Caliban’s melodic “I am Nemesis” sibling, “Ghost Empire,” finds the perfect balance between melody and ingenuity. Make no mistake; this record has heavy groove and towering double-bass. It’s unsettling that Caliban and other veterans are persecuted with the proverbial scarlet letter, ”metalcore.” There is richness in “Ghost Empire” that reviews are passing over; blindly missing its texture.
It’s safe to say that their departure from Adam D propelled them foreword. After doing Undying Darkness, Awakening, and Say Hello To Tragedy, Adam’s influence became too linear. Marc Gortz took the helm on “I Am Nemesis,” creating a rigid cutting sound. Enter “Ghost Empire” - the record I’ve waited for Caliban to create.
The compelling parts of “Ghost Empire” are minimally on the surface, but layered beneath. This is the crux reviewers are missing, and what I enjoy chewing on. I’m compelled to participate in each track.
Everything Caliban was missing previously is inherent on this record. “King” shows the band using violins or cellos during the end bridge. “Cries and Whispers” uses a twang that at first seems a bit southern for the band, but its delivery amplifies the mood. Caliban pushed the identity of “sound” particularly with “I am Ghost.” Its theatrical ambiance makes the song transcend “noise” to sensation. The metaphorical triptych of “I am Nemesis/I am Ghost/ I am Rebellion is a perfect way to extend themes. “nEbel” is to “Dein Reich” as “I am Ghost/I Am Rebellion” are to “Edge of Black.” In “Memorial” – Father! I have to say Goodbye to keep myself alive; in “I am Ghost” – Father! Forgive me for I have sinned.” I love these bridges to previous works. Few too bands dismiss their work and consider them closed chapters. Caliban finds numerous ways to leak “I am Nemesis” into “Ghost Empire;” it’s surreal.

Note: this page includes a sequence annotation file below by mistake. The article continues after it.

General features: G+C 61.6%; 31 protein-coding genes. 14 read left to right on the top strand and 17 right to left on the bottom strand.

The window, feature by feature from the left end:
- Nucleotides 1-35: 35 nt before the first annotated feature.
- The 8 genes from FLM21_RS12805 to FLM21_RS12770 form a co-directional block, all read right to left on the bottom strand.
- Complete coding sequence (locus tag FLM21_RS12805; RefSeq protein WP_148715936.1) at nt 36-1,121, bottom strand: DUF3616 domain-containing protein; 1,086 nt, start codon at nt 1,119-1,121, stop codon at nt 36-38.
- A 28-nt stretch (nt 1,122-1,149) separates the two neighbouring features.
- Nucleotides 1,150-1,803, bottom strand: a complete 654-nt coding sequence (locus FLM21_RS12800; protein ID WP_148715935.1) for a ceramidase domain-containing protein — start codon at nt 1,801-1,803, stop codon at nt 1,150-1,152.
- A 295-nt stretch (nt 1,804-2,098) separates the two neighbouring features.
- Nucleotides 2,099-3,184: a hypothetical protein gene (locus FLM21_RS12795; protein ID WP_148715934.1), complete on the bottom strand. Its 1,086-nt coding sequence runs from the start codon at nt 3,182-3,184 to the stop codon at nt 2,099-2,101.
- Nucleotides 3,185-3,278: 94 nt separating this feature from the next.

The cleans are used as tools, not just “sections of a song.” Their delivery fits the genre but with a freshness. They can be short, non-existent, or at the very end. “Good Man” halts the experience briefly with a heartfelt bookend acoustic build with tuned down snares. “My Vertigo” concludes the record brilliantly. Its rhythm and groove makes the track feel denser. Towards the end, an orchestral bridge is briefly implemented that enhances its impact concluding the album.
“I Am Rebellion” is the only song where I lose focus. It’s not a bad song, but it gets a bit repetitive. Thankfully this time there are no slow ballads. You may be briefly caught off guard thinking a song is ‘going’ to be a ballad – but none exist.
Caliban crafted a dynamic experience. There is too much I can comment on. “Ghost Empire” mood is dramatic and at times, emotional. It’s at this point I see Caliban focusing more on the drama of sound, rather than playing as loud and noisy as possible. This is Caliban's ninth LP, and like a black cat I wouldn't complain if it killed them.